IT employers in the Southeast Michigan region are facing an increasingly challenging recruiting environment as demand for talent vastly outweighs supply. According to an analysis done by the Workforce Intelligence Network, there were more than 18,200 IT online job postings in the fourth quarter of 2015. That is nearly six times the number of IT completions (3,150 certificates and degrees earned from Southeast Michigan institutions) in all of 2014.

Further, today’s overwhelming IT skills gap threatens to grow. As many as one quarter of the current IT labor force is at or near retirement age, and the region’s labor market in general continues to shrink. As shown in WIN’s labor market reports for Q4 2015, labor force participation has dropped by 21,126 individuals (0.9 percent) between 2014 and 2015 and has been on a steady decline or stagnant since 2009.

The gap between supply and demand for IT occupations has never been larger, and with skills in IT being such a sought-after commodity across industries, employers from all sectors are feeling the pressure.

The current talent pipeline for IT professionals is simply not robust enough to deal with such high demand. Innovative and bold steps need to be taken to improve and re-establish the talent pipelines and overall talent ecosystem for IT in the Southeast Michigan region. Fortunately, the region is a burgeoning IT and innovation hub where some organizations have taken a proactive approach in using a not-so-modern idea with a new application: IT apprenticeships.

Apprenticeships offer workers of any age the opportunity to gain hands-on experience serving as productive members of an employer’s staff at the same time they undergo formal job-related education and training. Typically, apprentices alternate time between the classroom and on-the-job experience. The amount of time depends on the structure of the apprenticeship designed in collaboration with the employer. Southeast Michigan currently has $11 million in federal grants to help employers offer apprenticeships.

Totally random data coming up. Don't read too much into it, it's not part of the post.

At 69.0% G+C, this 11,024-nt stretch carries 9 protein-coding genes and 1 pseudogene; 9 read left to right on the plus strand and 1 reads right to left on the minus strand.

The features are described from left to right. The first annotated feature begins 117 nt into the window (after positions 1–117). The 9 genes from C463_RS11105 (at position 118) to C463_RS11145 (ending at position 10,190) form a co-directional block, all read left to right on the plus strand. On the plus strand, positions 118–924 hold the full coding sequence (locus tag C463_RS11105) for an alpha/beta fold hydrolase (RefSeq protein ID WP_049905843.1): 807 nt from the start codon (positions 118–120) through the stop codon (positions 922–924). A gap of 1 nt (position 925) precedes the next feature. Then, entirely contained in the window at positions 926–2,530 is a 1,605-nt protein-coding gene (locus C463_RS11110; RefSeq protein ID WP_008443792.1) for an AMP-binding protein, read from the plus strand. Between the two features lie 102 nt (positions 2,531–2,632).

Over five years, the funds will support the coordination of the apprenticeship themselves, provide support to apprentices to ensure their success on the job and make available resources (human, financial and other) to help offset some employer expenses. Research shows that apprenticeships are an effective way to groom and retain deployable talent, especially important when it is hard to find workers with needed technical skills.

At a recent Opportunity Detroit Tech Council meeting, there was a panel discussion between representatives from local organizations that coordinate area IT apprenticeships, includingDetroit Labs, Grand Circus, Focus: Hope and Henry Ford College. The discussion focused on the use of these programs as an avenue to bolster the ranks of individuals employable in the IT field. Topics of discussion included the educational background of students entering the programs and the apprenticeship model compared to a two- or four-year degree program. Though these panelists represented organizations that operate differently, the conversation heavily relied on the need for various actions, including:

  • Increasing the talent pool
  • Engaging employers and partners
  • Fostering home-grown talent

With the collaboration of industry partners and other regional stakeholders, IT apprenticeship programs have the potential to aid in the realignment of a fragmented talent pipeline and address the immense gap between supply-and-demand regarding labor force participation.

The organizations involved in the IT apprenticeship panel at the Opportunity Detroit Tech Council meeting have taken steps to address the regional talent gap. They have formed partnerships, collaborated with other organizations to get an accurate read on the needs of industry and community alike, and are heavily focused on solutions. This includes providing those within the region that may not be right for a two- or four-year degree program a chance to get involved in an exciting and lucrative field. Hopefully their success will encourage other organizations to take the same or similar path.

For more information about IT and other apprenticeships in Southeast Michigan or the Opportunity Detroit Tech Council, contact

This blog post was developed with data and research compiled by John Sullivan, Project Manager of Business Partnerships at WIN.

Share On